Frankly, I don't understand why people feel that they need to take sides on Potter. I'm delighted to see kids pick the books up, and like many other adults, I bought one for a child whom I hoped to entice into reading more often. In fact, if the Potters get anybody -- including adults -- reading, I'm thrilled. Charles, on the other hand, is distressed that adults are reading Harry Potter instead of books he considers better entries in the fantasy category, such as "Jonathan Strange and Mr. Norell" by Susanna Clarke and Philip Pullman's "His Dark Materials."

I appreciate Charles's point that there are many, many deserving books that sell many, many, many (add about 100 more "manys" here) fewer copies than the Potter series, and this makes me sad. Unfortunately, for those who read the Potters for the reasons Charles outlines, neither Clarke's nor Pullman's books would fill the need that the Potters satisfy.

So if folks want to dash down to their favorite neighborhood bookstore dressed as -- whomever --- to celebrate the publication of the latest Potter, more power to them! Who knows, maybe they'll walk out with another book in addition to the one they've long been anticipating (BookGirl is feeling particularly optimistic today).

6 comments:

Riverlark said...

HI BG,
You KNOW I have to weigh in on this. :-)
I really differ with Ron Charles on so many of his points. I remember reading the teenyest article in the NYT almost 10 years ago that said these books were really popular in England. NOT because of marketing, but just like so many good books, because the word gets out. (Thanks, Independent Book Sellers for helping!!!) So I called my friend with a son who I knew would love the story and she called back later to say I had to read them myself. My battered copy of the first book has the date December, 1999 and I remember (fondly!) being sick on the couch for about 4 days and reading the first two and somehow driving to the bookstore to get the third!
It was for HP4 that the marketing uproar started. And then the studies kicked in along with the critics. And then Ron Charles intellectualizes something that started with a writer telling a simple story about a boy who felt different from everyone else. What child (including this one) doesn't respond to that? (BTW, BG it's not really fantasy fiction per se. If you haven't picked up HP1, you might give it a try.)
So yes, like so much that we love, the marketing machines took over and the wags started floating theories about what it all means. I'm just glad the phenomena is about something that is pretty decent and good for kids (including, once again, this one).
Update on my friend: her daughter now loves the HP books more than anything. They're trying to decide if they want to get dressed up on Friday at midnight and drive into the city for a bookstore event or wait until morning. I've encouraged her to go as this will be a great memory moment for her daughter. Why not ride the marketing wave and have fun with it?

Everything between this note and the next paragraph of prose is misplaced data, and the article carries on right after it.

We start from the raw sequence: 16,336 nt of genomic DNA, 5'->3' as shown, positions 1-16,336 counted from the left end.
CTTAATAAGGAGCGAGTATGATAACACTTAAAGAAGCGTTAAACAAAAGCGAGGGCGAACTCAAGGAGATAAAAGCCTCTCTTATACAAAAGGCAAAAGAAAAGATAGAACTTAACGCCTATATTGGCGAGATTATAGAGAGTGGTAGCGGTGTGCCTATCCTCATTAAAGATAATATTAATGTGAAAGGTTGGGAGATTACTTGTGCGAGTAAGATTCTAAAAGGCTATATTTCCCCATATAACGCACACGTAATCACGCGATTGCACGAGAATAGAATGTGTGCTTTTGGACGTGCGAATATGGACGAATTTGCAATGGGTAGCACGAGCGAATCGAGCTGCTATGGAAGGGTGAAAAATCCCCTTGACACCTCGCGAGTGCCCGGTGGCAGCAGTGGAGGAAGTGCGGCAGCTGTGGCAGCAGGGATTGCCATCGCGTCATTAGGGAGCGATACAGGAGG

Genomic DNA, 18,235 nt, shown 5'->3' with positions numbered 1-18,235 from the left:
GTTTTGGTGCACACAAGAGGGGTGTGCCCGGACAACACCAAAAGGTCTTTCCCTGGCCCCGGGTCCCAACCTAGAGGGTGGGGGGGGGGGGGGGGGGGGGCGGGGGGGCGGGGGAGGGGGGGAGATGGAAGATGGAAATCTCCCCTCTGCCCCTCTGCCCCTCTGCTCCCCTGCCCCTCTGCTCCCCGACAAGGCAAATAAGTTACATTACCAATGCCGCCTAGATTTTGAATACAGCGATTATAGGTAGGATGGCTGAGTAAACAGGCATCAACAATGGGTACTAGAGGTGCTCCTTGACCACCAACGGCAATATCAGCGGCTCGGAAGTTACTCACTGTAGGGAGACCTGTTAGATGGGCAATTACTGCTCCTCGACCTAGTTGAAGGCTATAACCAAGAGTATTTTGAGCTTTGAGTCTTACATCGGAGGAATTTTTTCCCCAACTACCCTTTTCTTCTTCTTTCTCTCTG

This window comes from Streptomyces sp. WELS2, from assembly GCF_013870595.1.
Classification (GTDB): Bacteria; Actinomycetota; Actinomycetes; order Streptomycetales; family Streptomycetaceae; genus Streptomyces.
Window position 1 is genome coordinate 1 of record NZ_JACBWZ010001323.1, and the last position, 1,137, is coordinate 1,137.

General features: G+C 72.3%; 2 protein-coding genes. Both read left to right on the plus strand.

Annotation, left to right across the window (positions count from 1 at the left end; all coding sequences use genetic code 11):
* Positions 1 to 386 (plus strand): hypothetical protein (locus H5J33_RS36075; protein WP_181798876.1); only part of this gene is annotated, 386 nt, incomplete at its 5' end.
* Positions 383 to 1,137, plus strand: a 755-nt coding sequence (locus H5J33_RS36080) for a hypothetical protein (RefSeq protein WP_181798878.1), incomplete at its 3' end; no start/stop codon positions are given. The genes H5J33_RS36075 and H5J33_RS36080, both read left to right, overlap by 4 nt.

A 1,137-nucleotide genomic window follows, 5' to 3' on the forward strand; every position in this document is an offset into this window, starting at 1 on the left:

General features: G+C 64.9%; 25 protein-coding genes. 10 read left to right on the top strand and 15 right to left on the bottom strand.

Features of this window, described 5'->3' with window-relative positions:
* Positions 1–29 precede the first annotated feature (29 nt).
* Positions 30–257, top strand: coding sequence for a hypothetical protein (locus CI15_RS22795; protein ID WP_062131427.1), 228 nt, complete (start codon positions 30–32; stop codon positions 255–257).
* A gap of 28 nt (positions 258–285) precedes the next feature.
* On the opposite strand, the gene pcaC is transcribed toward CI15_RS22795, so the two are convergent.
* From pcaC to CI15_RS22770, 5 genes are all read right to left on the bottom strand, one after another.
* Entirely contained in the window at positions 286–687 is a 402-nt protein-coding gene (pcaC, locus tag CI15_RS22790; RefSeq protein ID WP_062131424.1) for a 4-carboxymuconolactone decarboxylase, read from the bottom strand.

Riverlark said...

And another thing! ;-)
(Charles really is bugging me.)
I started sending the HP books to my nephew and niece when they were old enough and their mother read them to them each night. But after HP4 they lost interest. I have HP7 on reserve for them, but it may only be for tradition and not because they want it. And these are kids who are highly influenced by marketing and media. The oldest is already begging for an iPhone (so you can see he has good taste)! I just have never heard of a kid who has read the entire series just because of some marketing campaign.

BookGirl said...

I was counting on you, RL! I think the Potter phenomenom has been intellectualized to death. I, for one, and delighted that these books have captured both people's imaginations and their pocketbooks.

Beth Lee said...

I can't resist, even though I have a sneaking suspicion I'll just be saying something that's already been said. So much has been said ...

We love HP at our house. We also love Philip Pullman's trilogy (and were surprised that it wasn't in my son's elementary school library, until I thought about it a little), and his other books. And we love Mark Haddon, and Daniel Pinkwater, and Terry Pratchett, and C.S. Lewis, and on and on and on. Current and past authors -- it's such a feast!

There is so much good fiction being written today, "in spite of our current culture," as people are wont to say. But really, more people can read than ever, and more people can write books than ever, and the delivery systems are getting better and better.

Well, I'm sounding like Polyanna, which is so not me. Still.

Saucy said...

Oh my, Book Girl. You must read the HP series... I'm not a fantasy reader, but they enchanted me at any rate. Give them a go.

PS. We hit a launch party with the whole family on Friday night. So wonderful to see a frenzy over a book, not a movie.

BookGirl said...

Riverlark, Beth and Saucy, well, I'm persuaded. I just reserved the last book from my library.